How many new releases do you play?
Let’s say that I shoehorn around 28 songs into an average two-hour broadcast. At least a handful of those will inevitably be debuts. Maybe 5 or 6 will be stuff from years past. Everything else is “currents,” or stuff that’s been released in the past couple weeks and months. Of those currents, a good three-quarters or more can be found on your friendly Americana music radio charts. I spend far too much of my week cruising the interwebs in search of new stuff, and nothing makes me happier than to come across something unfamiliar and worthy. There’s a neverending supply of Pretty Good Music out there, and I won’t let anything into my rotation unless I’m ready to fully commit.
What was the first artist or album that got you into roots music?
For me, there was no “a-ha” moment, but rather a lifelong commitment to expanding the frontiers of my musical attention. I’d say that R.E.M., Lone Justice and Dwight Yoakam initially gave me permission to listen to roots-leaning music at a time when I was the hipster imports buyer for a record store in Salem, Oregon. I did some time as booking coordinator with the Corvallis Folklore Society, which found me wandering for a time into the seamy underbelly of contemporary singer-songwriters. My heart, however, has always remained dedicated to music with some kind of edge. I prefer even my folk music to come with a parental warning sticker.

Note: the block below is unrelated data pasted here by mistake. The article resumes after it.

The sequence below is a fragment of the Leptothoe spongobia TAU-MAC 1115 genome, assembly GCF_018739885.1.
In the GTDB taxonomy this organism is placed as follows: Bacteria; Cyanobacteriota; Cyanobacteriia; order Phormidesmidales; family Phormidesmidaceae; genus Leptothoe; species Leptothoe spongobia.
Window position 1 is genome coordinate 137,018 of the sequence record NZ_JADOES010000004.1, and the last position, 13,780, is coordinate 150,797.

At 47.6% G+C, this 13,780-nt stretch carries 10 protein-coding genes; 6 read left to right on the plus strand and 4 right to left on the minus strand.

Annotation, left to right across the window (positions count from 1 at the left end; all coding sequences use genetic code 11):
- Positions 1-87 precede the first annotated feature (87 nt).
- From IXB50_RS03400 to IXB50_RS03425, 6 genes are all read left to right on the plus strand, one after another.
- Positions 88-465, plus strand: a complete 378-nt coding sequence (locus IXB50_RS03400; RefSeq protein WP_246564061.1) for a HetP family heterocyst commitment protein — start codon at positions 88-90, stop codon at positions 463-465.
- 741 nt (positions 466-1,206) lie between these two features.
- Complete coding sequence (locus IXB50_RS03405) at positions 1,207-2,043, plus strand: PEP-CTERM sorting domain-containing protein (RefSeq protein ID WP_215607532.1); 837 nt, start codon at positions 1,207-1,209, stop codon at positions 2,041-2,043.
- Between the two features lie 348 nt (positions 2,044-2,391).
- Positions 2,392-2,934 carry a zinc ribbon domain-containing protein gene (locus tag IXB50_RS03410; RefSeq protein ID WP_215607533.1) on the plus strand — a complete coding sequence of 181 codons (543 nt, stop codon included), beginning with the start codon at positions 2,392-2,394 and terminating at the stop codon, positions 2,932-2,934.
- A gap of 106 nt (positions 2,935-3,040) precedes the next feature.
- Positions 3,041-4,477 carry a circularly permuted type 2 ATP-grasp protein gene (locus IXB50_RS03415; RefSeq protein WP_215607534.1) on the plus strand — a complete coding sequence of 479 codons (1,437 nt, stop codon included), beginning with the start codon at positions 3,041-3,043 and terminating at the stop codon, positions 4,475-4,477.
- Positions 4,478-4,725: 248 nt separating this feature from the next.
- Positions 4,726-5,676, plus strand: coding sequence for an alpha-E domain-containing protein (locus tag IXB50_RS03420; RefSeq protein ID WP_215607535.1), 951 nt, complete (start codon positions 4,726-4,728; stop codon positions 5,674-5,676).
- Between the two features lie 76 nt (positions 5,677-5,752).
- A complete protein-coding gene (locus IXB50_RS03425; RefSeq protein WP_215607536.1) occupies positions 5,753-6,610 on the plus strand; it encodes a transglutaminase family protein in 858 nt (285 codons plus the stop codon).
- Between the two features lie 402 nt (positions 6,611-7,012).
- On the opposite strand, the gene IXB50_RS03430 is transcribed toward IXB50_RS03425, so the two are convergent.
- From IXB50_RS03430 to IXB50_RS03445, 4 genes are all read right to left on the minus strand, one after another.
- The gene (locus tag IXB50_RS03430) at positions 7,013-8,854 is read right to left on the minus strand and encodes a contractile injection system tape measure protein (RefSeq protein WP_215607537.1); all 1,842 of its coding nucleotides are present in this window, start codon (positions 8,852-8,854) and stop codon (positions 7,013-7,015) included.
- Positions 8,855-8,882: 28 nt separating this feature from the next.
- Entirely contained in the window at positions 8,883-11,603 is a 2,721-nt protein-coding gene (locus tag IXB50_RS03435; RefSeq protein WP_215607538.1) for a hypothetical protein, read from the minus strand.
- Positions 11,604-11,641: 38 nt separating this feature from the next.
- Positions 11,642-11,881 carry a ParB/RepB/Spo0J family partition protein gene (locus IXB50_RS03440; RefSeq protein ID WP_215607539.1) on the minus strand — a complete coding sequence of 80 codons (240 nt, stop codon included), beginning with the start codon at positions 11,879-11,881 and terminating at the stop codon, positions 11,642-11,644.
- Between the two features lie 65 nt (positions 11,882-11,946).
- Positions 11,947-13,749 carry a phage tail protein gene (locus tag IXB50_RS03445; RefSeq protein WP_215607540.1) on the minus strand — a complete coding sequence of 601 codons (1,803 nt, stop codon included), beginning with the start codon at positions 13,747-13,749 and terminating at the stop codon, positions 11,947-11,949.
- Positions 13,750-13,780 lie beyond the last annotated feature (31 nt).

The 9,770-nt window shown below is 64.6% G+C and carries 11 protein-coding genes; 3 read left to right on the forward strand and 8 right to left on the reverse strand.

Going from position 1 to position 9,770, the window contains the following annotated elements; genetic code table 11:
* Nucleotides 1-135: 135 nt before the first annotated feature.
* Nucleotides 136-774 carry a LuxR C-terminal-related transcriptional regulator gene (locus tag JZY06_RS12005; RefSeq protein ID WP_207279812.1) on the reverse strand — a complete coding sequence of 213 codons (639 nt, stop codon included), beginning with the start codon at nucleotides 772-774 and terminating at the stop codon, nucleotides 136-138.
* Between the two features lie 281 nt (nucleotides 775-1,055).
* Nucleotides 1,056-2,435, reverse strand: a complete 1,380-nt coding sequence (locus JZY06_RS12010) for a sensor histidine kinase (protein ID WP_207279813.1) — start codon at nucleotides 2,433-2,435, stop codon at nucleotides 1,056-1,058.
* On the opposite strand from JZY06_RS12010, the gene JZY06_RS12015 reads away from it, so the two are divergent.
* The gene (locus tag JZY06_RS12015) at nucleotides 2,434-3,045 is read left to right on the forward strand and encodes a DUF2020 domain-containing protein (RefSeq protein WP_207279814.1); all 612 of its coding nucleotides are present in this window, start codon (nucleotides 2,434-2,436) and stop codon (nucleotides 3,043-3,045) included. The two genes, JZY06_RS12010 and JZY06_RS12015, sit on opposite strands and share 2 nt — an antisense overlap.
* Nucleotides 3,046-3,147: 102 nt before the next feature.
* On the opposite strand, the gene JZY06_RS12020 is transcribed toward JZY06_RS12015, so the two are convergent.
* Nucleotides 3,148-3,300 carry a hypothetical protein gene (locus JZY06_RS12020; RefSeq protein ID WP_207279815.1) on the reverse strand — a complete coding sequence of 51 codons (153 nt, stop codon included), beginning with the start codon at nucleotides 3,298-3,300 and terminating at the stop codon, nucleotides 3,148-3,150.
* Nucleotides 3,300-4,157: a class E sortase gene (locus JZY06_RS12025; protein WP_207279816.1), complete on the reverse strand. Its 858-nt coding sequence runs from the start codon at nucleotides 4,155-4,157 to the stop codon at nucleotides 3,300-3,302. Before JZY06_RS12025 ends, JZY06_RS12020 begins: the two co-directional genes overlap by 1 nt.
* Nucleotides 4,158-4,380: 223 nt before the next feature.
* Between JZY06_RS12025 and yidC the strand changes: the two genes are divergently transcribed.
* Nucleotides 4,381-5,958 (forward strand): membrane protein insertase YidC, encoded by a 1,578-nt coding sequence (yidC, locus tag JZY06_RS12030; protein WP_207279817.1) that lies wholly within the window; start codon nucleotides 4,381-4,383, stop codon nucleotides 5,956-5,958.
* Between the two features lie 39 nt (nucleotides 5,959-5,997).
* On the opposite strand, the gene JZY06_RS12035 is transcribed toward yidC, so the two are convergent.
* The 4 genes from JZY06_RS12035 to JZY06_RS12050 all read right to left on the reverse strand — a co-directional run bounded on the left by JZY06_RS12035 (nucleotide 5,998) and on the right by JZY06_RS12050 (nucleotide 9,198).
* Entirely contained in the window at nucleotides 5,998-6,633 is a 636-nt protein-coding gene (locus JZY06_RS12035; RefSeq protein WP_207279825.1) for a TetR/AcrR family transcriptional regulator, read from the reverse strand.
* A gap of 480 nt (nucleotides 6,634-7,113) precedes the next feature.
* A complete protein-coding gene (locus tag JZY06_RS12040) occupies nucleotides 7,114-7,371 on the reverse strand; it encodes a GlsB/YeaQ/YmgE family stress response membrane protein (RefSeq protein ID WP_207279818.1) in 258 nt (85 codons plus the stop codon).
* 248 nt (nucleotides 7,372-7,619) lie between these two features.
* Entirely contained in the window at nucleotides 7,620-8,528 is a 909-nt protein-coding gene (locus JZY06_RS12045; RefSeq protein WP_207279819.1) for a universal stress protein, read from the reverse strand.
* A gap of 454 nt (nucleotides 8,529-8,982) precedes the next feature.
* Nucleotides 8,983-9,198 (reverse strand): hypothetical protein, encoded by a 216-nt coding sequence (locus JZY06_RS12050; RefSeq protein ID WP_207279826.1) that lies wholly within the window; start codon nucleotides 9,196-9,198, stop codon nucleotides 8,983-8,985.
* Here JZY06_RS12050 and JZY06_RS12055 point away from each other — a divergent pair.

Who are your favorite artists from any genre, and what artists define Americana music for you?
When asked what kind of music I like, I typically respond with “good music.” Throughout my life, I have embraced everything from the DeFranco Family (my first LP) to Cocteau Twins. I’ve been changed by Prince and by Maria McKee. I believe deeply in the spirit of punk as well as the power of gospel.
Here’s a list of names I’d say would need to be on a list of artists that have helped defined my music journey: Kate Bush, R.E.M., Bowie, Van Morrison, Elliott Smith, Jason Molina, [and] Vic Chesnutt.
In retrospect, it would seem that I’m a fan of deceased artists. One day when I have nothing more pressing on my plate, I will draw a vast and impressive tree, with roots and branches (see what I did there) representing the various strains of Americana, alt-country, and roots music that populate my program. The “roots” artists might feature seminal names like Townes Van Zandt or Johnny Cash, with Uncle Tupelo, Old 97s, and the like forming some of the thicker branches. Until then, there is not any handful of artists that define the genre for me. Or perhaps I just refuse to open up that box, knowing that we limit ourselves as we draw those lines and borders.
What does Americana music mean to you?